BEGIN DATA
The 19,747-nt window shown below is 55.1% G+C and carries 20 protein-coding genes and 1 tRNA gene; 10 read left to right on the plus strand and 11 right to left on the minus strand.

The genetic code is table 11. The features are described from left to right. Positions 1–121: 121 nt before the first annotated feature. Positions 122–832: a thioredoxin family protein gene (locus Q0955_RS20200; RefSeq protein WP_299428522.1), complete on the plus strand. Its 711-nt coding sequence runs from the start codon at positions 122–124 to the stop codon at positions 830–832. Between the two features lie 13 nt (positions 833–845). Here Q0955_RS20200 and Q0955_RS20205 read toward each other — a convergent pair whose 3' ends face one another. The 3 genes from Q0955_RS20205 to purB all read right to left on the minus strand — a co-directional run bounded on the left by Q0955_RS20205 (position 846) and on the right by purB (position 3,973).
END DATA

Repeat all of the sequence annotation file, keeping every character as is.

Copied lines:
The 19,747-nt window shown below is 55.1% G+C and carries 20 protein-coding genes and 1 tRNA gene; 10 read left to right on the plus strand and 11 right to left on the minus strand.

The genetic code is table 11. The features are described from left to right. Positions 1–121: 121 nt before the first annotated feature. Positions 122–832: a thioredoxin family protein gene (locus Q0955_RS20200; RefSeq protein WP_299428522.1), complete on the plus strand. Its 711-nt coding sequence runs from the start codon at positions 122–124 to the stop codon at positions 830–832. Between the two features lie 13 nt (positions 833–845). Here Q0955_RS20200 and Q0955_RS20205 read toward each other — a convergent pair whose 3' ends face one another. The 3 genes from Q0955_RS20205 to purB all read right to left on the minus strand — a co-directional run bounded on the left by Q0955_RS20205 (position 846) and on the right by purB (position 3,973).